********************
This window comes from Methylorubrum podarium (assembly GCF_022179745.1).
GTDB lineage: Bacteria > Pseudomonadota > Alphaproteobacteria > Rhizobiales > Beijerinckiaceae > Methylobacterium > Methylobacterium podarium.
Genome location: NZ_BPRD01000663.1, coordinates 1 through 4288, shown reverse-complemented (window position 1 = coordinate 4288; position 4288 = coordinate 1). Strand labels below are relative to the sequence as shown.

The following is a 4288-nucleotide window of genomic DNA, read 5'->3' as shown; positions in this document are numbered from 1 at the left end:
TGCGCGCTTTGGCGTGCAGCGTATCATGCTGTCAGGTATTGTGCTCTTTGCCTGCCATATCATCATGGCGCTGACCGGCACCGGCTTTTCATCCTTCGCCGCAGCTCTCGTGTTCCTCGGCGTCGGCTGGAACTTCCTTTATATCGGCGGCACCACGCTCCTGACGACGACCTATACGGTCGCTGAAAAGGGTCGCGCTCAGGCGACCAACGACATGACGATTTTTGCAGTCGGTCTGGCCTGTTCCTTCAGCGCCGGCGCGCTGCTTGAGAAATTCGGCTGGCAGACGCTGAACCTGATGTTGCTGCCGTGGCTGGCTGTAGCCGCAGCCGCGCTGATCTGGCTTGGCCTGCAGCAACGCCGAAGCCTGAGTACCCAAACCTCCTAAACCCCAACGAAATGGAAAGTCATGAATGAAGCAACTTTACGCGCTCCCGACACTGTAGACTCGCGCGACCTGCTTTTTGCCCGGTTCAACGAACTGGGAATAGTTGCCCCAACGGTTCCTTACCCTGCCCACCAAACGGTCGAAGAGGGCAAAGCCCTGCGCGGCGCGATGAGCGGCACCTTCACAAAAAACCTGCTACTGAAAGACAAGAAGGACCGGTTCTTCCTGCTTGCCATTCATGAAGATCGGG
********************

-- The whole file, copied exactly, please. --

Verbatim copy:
This window comes from Methylorubrum podarium (assembly GCF_022179745.1).
GTDB lineage: Bacteria > Pseudomonadota > Alphaproteobacteria > Rhizobiales > Beijerinckiaceae > Methylobacterium > Methylobacterium podarium.
Genome location: NZ_BPRD01000663.1, coordinates 1 through 4288, shown reverse-complemented (window position 1 = coordinate 4288; position 4288 = coordinate 1). Strand labels below are relative to the sequence as shown.

The following is a 4288-nucleotide window of genomic DNA, read 5'->3' as shown; positions in this document are numbered from 1 at the left end:
TGCGCGCTTTGGCGTGCAGCGTATCATGCTGTCAGGTATTGTGCTCTTTGCCTGCCATATCATCATGGCGCTGACCGGCACCGGCTTTTCATCCTTCGCCGCAGCTCTCGTGTTCCTCGGCGTCGGCTGGAACTTCCTTTATATCGGCGGCACCACGCTCCTGACGACGACCTATACGGTCGCTGAAAAGGGTCGCGCTCAGGCGACCAACGACATGACGATTTTTGCAGTCGGTCTGGCCTGTTCCTTCAGCGCCGGCGCGCTGCTTGAGAAATTCGGCTGGCAGACGCTGAACCTGATGTTGCTGCCGTGGCTGGCTGTAGCCGCAGCCGCGCTGATCTGGCTTGGCCTGCAGCAACGCCGAAGCCTGAGTACCCAAACCTCCTAAACCCCAACGAAATGGAAAGTCATGAATGAAGCAACTTTACGCGCTCCCGACACTGTAGACTCGCGCGACCTGCTTTTTGCCCGGTTCAACGAACTGGGAATAGTTGCCCCAACGGTTCCTTACCCTGCCCACCAAACGGTCGAAGAGGGCAAAGCCCTGCGCGGCGCGATGAGCGGCACCTTCACAAAAAACCTGCTACTGAAAGACAAGAAGGACCGGTTCTTCCTGCTTGCCATTCATGAAGATCGGG